Zest of one large grapefruit, about 2 teaspoons
1 large grapefruit
Preheat the oven to 180'c, 350'f. Grease/line a mini muffin pan, or a regular one.
Prepare your grapefruit. Cut the two ends off the fruit, then keep cutting the skin so that the flesh is in a rough block. Use the knife to remove as much of the pith as possible, and slice the flesh into small chunks. This is called supreming the fruit, fyi, in restaurant speak.
In a large bowl, stir together all the dry ingredients. Set aside.
In a medium bowl, beat together the oil, eggs and honey till well combined. Add the yogurt and grapefruit zest and stir again till well combined.
Add the wet mix to the dry mix and stir gently with a flexible spatula. Fold in the grapefruit pieces.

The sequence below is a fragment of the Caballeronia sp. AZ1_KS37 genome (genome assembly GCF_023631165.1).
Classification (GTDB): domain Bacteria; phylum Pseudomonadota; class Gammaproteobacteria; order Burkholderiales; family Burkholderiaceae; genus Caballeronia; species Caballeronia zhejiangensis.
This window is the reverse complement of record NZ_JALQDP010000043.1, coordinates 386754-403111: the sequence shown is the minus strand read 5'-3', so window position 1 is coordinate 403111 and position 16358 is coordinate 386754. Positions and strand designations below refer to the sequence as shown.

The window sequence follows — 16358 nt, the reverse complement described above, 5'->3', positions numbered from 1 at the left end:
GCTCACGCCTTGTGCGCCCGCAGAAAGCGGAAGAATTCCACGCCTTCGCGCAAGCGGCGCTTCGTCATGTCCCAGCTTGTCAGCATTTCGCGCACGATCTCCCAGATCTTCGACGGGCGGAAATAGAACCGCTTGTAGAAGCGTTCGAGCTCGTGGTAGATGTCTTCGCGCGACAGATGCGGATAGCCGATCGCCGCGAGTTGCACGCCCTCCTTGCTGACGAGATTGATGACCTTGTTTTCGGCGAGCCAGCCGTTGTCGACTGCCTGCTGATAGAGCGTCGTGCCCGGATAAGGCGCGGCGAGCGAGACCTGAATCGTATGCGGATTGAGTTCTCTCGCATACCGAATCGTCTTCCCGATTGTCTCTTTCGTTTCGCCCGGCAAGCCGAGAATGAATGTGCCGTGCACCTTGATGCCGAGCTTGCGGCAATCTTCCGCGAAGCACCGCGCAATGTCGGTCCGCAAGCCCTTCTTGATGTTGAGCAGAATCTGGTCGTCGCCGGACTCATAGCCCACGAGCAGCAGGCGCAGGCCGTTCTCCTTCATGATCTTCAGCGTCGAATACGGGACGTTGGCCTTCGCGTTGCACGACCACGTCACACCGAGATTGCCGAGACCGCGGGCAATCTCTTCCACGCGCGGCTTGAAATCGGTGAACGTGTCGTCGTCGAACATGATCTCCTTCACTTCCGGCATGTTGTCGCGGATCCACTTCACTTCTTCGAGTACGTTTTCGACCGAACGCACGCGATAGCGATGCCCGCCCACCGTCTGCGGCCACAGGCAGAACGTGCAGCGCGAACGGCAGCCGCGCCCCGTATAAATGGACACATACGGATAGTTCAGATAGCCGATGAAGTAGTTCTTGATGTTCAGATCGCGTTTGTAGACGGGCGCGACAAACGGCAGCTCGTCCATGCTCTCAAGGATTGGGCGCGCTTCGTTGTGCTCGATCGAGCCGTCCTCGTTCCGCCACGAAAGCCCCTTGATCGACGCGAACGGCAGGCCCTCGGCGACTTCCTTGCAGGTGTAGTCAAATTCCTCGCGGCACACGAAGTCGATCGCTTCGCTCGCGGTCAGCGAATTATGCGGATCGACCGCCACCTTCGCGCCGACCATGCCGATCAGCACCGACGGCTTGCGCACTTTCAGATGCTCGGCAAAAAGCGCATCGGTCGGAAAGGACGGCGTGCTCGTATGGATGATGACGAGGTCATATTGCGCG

Portion out the batter into your prepared pans of choice, filling minis to the top and regular muffins 3/4 full.
Bake for 19-21 minutes for mini muffs, till the tops are golden, spring back when touched and a skewer inserted into the center comes out clean. Allow 5-7 minutes more for regular muffins.
Cool for 5 minutes in the tin, then turn out onto a wire rack and allow to cool completely. They'll keep in an airtight container in the fridge for 3 days or will freeze and defrost well.
As I mentioned, if grapefruit isn't your thing, this would be amazing with blood oranges, or even a regular orange or lemon, so have fun with it.
I started of filling the tin with two spoons but used a medium cookie scoop in the end and it was sooo much cleaner, if you're using mini muffins and have a scoop now is the time to use it :)
more winter recipes